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From: Fred Friedman (FRIEDMAN.FRED@EPAMAIL.EPA.GOV)
Date: Wed May 13 1998 - 07:13:00 EDT


Date: Wed, 13 May 98 12:13 WET DST
From: FRIEDMAN.FRED@EPAMAIL.EPA.GOV (Fred Friedman)
Subject: Re: Could federal legislation be feasible?

May 13, 1998

Could mandatory federal recycling legislation be feasible? As a representative of the US EPA, as a contractor, you must weigh my bias accordingly. My bias is that the federal government's approach to recycling weighted both what was needed environmentally and what would be socially prioritized, before coming up with the current non-legislated approach. Politically, I have grave doubts whether the EPA's taking a mandatory recycling stand would be sustainable as administrations shifted and domestic/global priorities changed.

That is not to say that mandatory federal legislation isn't feasible. It probably could be made to be feasible given the amount of social support from the public and to some extent from the business community and regulatory communities that recycling of nonhazardous waste enjoys.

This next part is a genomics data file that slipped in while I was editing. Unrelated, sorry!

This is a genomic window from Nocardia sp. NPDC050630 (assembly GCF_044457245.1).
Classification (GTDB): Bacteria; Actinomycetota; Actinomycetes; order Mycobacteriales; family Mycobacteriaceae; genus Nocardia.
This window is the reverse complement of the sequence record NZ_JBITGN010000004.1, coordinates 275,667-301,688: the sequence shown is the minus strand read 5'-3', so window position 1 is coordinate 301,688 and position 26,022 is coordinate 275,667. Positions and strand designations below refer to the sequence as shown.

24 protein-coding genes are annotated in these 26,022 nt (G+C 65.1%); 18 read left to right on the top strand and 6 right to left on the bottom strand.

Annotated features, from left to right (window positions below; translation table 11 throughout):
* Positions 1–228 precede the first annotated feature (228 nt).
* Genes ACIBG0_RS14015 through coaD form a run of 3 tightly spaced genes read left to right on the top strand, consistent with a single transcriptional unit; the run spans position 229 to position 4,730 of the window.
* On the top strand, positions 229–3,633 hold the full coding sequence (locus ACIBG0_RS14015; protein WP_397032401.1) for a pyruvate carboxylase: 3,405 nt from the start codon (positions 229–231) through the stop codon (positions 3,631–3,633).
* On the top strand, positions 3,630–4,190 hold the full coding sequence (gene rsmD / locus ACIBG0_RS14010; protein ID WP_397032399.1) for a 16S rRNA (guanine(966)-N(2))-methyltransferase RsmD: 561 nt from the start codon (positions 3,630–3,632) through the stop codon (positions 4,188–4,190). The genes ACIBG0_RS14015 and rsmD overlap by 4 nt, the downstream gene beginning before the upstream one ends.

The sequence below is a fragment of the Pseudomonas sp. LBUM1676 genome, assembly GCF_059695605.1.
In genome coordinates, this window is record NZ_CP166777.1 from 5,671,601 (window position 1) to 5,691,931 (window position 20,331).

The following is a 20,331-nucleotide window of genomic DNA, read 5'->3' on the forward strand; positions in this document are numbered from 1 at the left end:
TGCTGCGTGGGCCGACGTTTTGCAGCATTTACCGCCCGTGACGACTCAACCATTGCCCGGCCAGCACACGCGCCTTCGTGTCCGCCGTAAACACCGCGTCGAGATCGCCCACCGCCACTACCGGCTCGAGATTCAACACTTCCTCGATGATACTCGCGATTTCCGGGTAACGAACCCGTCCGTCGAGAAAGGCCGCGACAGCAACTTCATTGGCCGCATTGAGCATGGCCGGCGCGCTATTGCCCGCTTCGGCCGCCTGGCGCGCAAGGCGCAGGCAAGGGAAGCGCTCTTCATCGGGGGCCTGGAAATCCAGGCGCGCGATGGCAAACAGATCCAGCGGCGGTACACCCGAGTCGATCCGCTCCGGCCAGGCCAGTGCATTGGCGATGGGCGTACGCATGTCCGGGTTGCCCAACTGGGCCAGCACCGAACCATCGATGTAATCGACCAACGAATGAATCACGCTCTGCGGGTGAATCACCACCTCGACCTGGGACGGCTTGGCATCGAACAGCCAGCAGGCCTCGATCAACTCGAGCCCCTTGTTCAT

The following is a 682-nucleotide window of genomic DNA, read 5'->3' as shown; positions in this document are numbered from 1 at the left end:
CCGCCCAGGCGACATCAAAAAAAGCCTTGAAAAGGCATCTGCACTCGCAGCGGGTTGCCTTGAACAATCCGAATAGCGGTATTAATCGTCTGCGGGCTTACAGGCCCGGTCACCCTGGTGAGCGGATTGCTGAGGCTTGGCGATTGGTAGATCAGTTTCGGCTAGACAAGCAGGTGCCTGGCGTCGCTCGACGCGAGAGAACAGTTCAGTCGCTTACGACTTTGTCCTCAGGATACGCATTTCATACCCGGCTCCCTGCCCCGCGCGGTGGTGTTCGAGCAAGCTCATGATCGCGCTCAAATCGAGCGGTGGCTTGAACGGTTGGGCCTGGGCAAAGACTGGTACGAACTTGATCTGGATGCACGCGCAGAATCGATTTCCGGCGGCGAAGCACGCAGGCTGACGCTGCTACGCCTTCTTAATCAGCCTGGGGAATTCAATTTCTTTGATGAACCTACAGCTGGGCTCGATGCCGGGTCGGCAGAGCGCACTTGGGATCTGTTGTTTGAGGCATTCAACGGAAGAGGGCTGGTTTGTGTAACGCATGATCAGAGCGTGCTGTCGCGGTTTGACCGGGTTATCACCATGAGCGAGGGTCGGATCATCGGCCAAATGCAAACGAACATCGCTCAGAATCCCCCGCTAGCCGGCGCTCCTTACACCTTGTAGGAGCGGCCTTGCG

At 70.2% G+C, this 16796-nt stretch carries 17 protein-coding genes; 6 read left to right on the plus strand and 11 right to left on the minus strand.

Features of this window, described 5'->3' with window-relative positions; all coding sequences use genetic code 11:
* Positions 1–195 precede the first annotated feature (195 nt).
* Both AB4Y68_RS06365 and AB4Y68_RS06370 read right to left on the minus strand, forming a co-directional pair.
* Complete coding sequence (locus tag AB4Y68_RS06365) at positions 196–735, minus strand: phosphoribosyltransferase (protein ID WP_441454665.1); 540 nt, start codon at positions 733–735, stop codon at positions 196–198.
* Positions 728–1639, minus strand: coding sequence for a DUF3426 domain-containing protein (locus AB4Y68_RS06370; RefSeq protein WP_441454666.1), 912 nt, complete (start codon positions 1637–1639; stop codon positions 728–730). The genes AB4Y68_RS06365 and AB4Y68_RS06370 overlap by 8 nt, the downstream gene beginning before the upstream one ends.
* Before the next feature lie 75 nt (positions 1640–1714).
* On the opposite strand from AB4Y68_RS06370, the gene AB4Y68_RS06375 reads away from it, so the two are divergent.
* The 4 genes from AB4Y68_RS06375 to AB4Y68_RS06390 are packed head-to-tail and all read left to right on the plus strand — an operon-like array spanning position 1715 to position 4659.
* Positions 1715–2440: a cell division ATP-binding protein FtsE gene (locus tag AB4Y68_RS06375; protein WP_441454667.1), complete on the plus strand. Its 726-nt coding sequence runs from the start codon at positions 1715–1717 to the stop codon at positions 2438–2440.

However, the Wall Street Journal and publications of similar ilk could be counted on to oppose such legislation, as could subdivisions lacking infrastructure.

Mandatory legislation is, however, in the long run, not as strong a guarantor of social priority than is voluntary commitment.

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